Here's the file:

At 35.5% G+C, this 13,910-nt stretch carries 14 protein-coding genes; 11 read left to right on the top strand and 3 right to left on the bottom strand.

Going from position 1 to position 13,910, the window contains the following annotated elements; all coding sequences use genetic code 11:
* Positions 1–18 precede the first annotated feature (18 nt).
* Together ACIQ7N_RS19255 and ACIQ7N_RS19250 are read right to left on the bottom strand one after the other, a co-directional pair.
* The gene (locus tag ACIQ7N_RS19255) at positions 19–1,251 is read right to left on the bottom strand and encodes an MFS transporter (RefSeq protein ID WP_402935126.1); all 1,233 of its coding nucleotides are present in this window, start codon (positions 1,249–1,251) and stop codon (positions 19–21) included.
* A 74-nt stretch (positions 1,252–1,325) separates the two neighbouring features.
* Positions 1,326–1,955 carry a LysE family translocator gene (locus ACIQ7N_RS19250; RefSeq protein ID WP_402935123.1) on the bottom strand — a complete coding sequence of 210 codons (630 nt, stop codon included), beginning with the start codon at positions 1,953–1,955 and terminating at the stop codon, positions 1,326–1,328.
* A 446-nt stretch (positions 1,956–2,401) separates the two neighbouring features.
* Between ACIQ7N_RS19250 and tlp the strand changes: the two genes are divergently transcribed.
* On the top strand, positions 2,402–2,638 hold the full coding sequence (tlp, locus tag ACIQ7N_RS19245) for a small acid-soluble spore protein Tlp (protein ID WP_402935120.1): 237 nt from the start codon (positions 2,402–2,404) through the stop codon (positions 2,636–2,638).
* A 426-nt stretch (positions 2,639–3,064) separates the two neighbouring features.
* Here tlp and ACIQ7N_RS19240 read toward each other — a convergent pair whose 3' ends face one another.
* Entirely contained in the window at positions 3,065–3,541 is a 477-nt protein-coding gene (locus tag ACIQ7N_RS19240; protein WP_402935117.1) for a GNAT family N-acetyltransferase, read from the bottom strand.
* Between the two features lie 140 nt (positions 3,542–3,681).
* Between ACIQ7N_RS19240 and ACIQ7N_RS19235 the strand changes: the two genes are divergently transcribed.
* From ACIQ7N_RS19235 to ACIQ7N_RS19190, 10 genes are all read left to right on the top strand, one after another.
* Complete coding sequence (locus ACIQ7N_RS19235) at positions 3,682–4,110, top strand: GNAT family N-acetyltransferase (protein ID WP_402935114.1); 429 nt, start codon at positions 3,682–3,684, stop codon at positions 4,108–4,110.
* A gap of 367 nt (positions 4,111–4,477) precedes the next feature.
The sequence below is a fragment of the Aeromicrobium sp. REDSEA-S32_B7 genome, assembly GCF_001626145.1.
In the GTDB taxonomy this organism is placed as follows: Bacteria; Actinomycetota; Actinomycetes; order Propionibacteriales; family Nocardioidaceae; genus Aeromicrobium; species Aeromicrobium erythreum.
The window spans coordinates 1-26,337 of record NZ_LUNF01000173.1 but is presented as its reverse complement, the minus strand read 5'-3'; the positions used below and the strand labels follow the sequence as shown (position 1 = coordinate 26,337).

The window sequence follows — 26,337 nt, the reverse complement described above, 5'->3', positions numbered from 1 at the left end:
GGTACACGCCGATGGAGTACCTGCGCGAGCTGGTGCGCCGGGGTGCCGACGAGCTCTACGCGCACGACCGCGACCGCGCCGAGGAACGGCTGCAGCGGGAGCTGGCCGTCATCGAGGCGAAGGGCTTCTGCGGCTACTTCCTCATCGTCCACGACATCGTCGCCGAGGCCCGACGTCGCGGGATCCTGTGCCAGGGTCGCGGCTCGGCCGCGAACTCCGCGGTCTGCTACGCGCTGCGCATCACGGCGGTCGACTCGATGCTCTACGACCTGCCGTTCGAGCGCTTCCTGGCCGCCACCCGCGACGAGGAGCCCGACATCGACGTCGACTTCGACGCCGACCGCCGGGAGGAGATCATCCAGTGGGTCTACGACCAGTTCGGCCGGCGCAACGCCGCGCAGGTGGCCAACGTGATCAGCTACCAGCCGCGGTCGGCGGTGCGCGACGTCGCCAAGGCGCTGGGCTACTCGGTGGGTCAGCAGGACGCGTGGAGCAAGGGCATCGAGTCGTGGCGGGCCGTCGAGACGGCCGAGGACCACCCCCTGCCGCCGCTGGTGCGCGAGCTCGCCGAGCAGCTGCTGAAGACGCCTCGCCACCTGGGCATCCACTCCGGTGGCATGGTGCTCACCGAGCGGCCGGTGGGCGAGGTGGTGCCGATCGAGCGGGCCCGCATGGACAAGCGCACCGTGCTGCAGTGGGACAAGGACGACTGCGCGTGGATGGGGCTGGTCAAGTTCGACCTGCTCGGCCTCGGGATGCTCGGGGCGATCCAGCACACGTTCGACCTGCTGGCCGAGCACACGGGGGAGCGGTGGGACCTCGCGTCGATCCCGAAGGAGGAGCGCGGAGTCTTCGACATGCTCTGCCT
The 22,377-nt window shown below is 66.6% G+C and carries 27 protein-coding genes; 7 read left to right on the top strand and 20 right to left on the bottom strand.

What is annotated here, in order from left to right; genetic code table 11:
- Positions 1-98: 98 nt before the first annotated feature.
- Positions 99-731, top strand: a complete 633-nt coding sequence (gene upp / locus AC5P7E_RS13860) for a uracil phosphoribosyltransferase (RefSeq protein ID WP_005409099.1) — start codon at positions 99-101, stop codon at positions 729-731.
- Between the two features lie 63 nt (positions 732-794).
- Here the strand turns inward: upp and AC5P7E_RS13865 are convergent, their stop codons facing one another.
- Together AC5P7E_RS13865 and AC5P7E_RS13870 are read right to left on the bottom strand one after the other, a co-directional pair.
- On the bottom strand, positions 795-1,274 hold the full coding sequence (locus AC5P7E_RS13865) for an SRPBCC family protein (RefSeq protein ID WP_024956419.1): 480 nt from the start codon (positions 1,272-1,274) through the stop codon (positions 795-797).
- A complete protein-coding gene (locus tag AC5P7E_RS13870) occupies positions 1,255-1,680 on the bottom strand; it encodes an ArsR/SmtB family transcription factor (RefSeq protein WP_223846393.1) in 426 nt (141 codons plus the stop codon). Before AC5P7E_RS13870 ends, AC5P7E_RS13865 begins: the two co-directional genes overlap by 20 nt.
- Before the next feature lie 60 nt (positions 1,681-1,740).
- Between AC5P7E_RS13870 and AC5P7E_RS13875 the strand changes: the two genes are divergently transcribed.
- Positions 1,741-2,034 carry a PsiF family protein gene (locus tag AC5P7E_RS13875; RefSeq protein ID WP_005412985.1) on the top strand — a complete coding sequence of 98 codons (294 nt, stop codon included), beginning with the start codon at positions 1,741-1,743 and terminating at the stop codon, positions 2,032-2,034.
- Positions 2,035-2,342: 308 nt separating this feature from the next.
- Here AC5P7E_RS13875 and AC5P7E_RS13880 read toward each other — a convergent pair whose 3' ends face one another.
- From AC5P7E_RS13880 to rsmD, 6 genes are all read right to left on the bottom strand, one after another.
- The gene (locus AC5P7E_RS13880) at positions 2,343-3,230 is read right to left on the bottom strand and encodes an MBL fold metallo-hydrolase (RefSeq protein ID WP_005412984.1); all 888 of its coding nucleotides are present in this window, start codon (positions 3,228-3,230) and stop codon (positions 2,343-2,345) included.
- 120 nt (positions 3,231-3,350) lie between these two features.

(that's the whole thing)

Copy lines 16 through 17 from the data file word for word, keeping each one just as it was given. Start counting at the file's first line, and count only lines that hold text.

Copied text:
* From ACIQ7N_RS19235 to ACIQ7N_RS19190, 10 genes are all read left to right on the top strand, one after another.
* Complete coding sequence (locus ACIQ7N_RS19235) at positions 3,682–4,110, top strand: GNAT family N-acetyltransferase (protein ID WP_402935114.1); 429 nt, start codon at positions 3,682–3,684, stop codon at positions 4,108–4,110.